Bottom Line: Irrespective of the source of the mushrooms, significant amounts were demonstrated in protein, dry matter, ash and total carbohydrates ranging between 11.56-27.42%, 82.34-99.76%, 10.79-16.87%, and 37.12-61.05%, respectively.Considering mushrooms from different agro-ecological zones, significant differences (p < 0.05) were observed in all mushroom species in P except in T. clypeatus, T. tyleranus, T. microcarpus and T. clypeatus in potassium, T. clypeatus and T. microcarpus in Mg.In conclusion, consumption of these mushrooms should be encouraged in supplementation of the staple food of the poor people.

View Article: PubMed Central - PubMed

Affiliation: Department of Biomolecular Resources and Biolaboratory Sciences, Makerere University, P. O. Box 7062, Kampala, Uganda.

ABSTRACT
In Uganda, wild mushrooms are mainly collected during the rainy season and valued as a traditionally nutritious food by the rural poor. However, their nutritional attributes have not been adequately studied and documented. Comparative nutrient composition of five wild edible mushroom species was determined, namely: P. tenucuilus, T. tyleranus, T. clypeatus, V. speciosa and T. microcarpus of sub-humid and humid agro-ecological zones. Standard analytical techniques following the AOAC were used for proximate and mineral contents determinations. Vitamins determination followed the established standard protocols of the laboratories where the analyses were conducted. Combined use of nutrient concentration and scores were used to compare the level of the contents in the mushroom species. Significant differences (p < 0.05) in nutrient values were demonstrated between and among the mushroom species obtained from the two agro-ecological zones. On dry weight basis, all proximate compositions were high in mushroom species obtained from the humid zone with exception of the total carbohydrates and energy values. Irrespective of the source of the mushrooms, significant amounts were demonstrated in protein, dry matter, ash and total carbohydrates ranging between 11.56-27.42%, 82.34-99.76%, 10.79-16.87%, and 37.12-61.05%, respectively. In comparison with recommended dietary daily intakes, the K, P, Se, Mn, Cu and Fe contents were relatively high with low Ca, Mg, Zn and Na. Thiamin, folic acid, vitamin C, and niacin levels were high but below the recommended FAO references. Considering mushrooms from different agro-ecological zones, significant differences (p < 0.05) were observed in all mushroom species in P except in T. clypeatus, T. tyleranus, T. microcarpus and T. clypeatus in potassium, T. clypeatus and T. microcarpus in Mg. Mushrooms from humid agro-ecological zones had relatively high overall mineral and vitamin supply potential. In conclusion, consumption of these mushrooms should be encouraged in supplementation of the staple food of the poor people. Hence, solving malnutrition problems in children, pregnant mothers, and the immune compromised patients such as the HIV/AIDs.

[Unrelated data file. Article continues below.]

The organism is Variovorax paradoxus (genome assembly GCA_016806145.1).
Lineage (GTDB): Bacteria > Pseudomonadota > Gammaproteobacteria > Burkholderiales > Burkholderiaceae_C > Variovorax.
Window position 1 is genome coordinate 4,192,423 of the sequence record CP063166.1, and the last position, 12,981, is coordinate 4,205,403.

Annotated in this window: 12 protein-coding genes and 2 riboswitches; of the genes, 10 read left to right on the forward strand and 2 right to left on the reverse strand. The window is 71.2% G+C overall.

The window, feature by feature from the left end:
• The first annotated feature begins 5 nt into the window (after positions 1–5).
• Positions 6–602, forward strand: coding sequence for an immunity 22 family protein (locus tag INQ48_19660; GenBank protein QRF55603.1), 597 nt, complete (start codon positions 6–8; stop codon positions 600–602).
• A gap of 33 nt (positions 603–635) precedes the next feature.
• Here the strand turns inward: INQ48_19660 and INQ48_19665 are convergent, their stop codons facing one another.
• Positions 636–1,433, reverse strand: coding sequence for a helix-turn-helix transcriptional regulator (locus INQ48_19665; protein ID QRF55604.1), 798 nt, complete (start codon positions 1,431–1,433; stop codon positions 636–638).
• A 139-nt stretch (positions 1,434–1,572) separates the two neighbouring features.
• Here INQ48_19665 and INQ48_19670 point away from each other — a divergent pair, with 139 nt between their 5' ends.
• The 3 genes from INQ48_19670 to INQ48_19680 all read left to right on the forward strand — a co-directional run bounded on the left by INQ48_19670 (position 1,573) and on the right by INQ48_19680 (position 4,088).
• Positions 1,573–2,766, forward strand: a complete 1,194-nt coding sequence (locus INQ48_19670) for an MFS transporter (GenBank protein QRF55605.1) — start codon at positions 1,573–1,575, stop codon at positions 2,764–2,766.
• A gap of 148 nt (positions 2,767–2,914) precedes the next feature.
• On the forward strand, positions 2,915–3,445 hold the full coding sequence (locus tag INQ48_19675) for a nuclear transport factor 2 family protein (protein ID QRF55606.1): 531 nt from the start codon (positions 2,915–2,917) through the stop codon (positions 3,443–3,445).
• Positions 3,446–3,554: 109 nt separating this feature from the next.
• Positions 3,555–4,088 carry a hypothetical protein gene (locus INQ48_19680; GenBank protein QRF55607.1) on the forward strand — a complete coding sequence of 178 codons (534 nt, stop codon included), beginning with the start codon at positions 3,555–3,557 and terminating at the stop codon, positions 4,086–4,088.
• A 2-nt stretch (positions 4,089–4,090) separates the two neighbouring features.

No MeSH data available.


Related in: MedlinePlus